The acyl carrier proteins of lipid synthesis are busy having other affairs

Research output: Contribution to journalReview articlepeer-review


This is a review of the acyl carrier proteins (ACPs) of type II fatty acid synthesis in bacteria and mitochondria, their structures and protein interactions. Type II fatty acid synthesis in bacteria (Prog. Lipid Res. (2013) 52, 249–276; Biochim. Biophys. Acta (1996) 1302, 1–16; Annu. Rev. Biochem. (2005) 74, 791–831) and in the mitochondria of yeast and mammals (Biochim. Biophys. Acta Mol. Cell. Res. (2019) 1866, 118540; MedChemComm (2019) 10, 209–220; Elife (2016) 5, e17828; Mol. Cell (2018) 71, 567–580.e4) will be discussed only tangentially in this review. The above references are excellent recent reviews. Bacterial fatty acid synthesis has been a popular target for the development of new antimicrobials and an up-to-date review of the field has been published (Annu. Rev. Microbiol. (2022) 76, 281–304). The ACP-like proteins of secondary metabolites (e.g. polyketide synthesis will not be reviewed). Escherichia coli ACP is now called AcpP to distinguish it from the enzymes that attach (AcpS) and remove (AcpH) the 4'-phosphopantetheine (4'PP) prosthetic group. Note that the primary translation product of the acpP gene is called apo-AcpP. The addition of the 4'PP prosthetic group converts apo-AcpP to holo-AcpP (commonly referred to as AcpP). Acylation of the 4'PP prosthetic group gives acyl-AcpP species. The length of the acyl chain determines the properties of the acyl-AcpP as will be discussed below.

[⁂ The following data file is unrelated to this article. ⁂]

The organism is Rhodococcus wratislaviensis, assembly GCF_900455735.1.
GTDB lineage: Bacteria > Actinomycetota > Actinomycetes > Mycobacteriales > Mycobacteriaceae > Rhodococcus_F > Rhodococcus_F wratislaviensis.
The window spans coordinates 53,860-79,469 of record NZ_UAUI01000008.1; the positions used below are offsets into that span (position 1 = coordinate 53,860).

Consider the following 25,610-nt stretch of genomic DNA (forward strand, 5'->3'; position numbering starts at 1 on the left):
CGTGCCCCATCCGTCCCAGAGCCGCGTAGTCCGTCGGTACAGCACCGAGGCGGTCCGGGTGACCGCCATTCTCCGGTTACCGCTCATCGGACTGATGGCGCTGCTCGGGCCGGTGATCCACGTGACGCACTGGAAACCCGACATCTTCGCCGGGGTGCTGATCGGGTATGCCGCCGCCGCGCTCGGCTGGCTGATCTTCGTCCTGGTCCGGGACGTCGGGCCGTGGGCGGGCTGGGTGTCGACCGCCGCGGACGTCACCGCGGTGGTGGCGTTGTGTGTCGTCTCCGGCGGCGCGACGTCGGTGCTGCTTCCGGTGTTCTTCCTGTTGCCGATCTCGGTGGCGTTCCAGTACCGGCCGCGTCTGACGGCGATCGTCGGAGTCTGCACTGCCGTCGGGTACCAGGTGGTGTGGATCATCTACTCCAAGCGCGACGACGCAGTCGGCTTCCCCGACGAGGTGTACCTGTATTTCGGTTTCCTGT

Original languageEnglish (US)
Pages (from-to)855-873
Number of pages19
JournalBiochemical Journal
Issue number12
StatePublished - Jun 2023

ASJC Scopus subject areas

  • Molecular Biology
  • Biochemistry
  • Cell Biology


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